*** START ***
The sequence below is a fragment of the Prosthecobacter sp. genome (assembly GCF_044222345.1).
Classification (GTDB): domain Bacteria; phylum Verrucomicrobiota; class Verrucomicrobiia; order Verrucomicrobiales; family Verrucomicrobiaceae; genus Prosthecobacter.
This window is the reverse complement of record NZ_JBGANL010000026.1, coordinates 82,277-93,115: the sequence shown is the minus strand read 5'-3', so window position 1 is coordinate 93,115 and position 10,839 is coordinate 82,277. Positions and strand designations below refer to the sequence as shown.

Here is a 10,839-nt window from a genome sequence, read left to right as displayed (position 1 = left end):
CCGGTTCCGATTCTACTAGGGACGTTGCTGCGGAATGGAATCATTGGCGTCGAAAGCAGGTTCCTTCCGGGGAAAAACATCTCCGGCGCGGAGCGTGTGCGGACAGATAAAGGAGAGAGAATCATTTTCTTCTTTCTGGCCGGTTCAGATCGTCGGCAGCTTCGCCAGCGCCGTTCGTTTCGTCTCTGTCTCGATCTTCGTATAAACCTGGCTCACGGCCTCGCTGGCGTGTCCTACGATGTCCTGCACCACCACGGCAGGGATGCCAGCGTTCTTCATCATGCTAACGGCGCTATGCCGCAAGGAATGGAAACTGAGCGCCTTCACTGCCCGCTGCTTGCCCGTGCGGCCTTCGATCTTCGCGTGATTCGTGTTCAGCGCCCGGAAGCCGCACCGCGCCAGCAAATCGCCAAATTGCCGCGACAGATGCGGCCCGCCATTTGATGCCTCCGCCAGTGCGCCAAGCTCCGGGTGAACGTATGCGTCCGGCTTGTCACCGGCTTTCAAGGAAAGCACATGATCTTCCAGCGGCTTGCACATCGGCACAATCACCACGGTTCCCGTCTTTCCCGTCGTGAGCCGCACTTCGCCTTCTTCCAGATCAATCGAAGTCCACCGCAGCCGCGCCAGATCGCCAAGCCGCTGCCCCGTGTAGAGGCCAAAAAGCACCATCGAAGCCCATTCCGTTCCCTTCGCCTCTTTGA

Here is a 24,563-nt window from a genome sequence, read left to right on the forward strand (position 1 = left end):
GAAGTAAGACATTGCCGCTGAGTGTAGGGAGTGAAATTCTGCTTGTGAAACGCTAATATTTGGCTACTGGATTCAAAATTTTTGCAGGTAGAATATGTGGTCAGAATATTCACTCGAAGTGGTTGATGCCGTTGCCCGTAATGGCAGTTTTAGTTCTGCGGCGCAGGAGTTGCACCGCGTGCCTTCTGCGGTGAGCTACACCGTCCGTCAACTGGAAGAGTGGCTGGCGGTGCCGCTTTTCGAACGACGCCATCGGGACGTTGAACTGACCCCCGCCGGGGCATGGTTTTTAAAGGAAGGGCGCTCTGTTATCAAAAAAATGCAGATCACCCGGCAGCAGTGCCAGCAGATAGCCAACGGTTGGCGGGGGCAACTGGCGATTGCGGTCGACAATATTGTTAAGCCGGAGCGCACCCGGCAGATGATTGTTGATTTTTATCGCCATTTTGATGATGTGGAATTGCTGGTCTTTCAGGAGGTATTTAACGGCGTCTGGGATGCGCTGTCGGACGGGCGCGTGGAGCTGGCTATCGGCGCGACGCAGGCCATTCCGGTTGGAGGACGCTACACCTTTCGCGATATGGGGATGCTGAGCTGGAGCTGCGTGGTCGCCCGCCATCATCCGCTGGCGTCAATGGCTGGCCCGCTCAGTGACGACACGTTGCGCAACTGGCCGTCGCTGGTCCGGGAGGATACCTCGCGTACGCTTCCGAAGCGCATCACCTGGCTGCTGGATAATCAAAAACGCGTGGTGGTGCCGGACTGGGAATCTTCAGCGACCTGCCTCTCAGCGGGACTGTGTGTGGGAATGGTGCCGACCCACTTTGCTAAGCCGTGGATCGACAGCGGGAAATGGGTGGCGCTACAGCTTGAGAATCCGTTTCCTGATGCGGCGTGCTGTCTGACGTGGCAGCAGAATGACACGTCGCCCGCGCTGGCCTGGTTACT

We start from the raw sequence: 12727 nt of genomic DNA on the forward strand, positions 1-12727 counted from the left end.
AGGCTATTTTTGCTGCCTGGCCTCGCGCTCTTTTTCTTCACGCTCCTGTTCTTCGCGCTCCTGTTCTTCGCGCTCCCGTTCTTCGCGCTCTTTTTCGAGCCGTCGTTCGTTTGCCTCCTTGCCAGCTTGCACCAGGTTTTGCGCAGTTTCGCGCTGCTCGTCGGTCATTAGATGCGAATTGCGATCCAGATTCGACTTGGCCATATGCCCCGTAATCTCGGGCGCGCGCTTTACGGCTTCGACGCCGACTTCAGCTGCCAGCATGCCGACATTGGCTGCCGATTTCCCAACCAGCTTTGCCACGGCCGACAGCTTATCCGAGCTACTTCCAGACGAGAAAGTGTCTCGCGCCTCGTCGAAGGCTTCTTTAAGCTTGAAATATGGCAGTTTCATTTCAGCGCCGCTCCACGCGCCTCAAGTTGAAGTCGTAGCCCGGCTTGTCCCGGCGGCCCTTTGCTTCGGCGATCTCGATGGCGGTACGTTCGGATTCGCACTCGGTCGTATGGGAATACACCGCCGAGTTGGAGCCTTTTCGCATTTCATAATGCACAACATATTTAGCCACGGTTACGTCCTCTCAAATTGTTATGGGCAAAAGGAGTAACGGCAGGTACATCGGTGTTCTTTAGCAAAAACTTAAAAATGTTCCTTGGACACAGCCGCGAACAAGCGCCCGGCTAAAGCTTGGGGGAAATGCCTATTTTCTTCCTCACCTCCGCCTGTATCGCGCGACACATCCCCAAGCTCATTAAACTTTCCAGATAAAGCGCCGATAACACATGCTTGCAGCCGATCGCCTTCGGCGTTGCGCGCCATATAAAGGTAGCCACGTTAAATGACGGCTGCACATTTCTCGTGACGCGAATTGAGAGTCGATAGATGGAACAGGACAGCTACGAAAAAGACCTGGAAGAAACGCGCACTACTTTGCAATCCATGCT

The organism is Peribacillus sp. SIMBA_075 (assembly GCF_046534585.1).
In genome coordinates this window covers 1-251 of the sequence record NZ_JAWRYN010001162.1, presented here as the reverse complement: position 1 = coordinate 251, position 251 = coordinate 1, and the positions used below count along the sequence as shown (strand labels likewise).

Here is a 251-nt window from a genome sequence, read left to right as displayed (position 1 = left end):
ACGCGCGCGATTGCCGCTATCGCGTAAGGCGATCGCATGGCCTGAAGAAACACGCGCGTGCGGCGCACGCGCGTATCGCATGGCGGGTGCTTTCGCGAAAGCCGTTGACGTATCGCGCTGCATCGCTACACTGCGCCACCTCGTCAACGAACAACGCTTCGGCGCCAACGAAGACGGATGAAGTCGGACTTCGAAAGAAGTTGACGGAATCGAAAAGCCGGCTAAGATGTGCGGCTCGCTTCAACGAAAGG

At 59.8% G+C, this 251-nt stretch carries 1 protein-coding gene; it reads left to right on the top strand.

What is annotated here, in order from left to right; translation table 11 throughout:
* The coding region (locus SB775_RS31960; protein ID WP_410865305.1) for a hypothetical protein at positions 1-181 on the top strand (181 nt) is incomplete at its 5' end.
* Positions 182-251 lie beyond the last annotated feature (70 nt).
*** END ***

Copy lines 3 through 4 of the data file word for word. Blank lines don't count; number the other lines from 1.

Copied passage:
This window is the reverse complement of record NZ_JBGANL010000026.1, coordinates 82,277-93,115: the sequence shown is the minus strand read 5'-3', so window position 1 is coordinate 93,115 and position 10,839 is coordinate 82,277. Positions and strand designations below refer to the sequence as shown.

Here is a 10,839-nt window from a genome sequence, read left to right as displayed (position 1 = left end):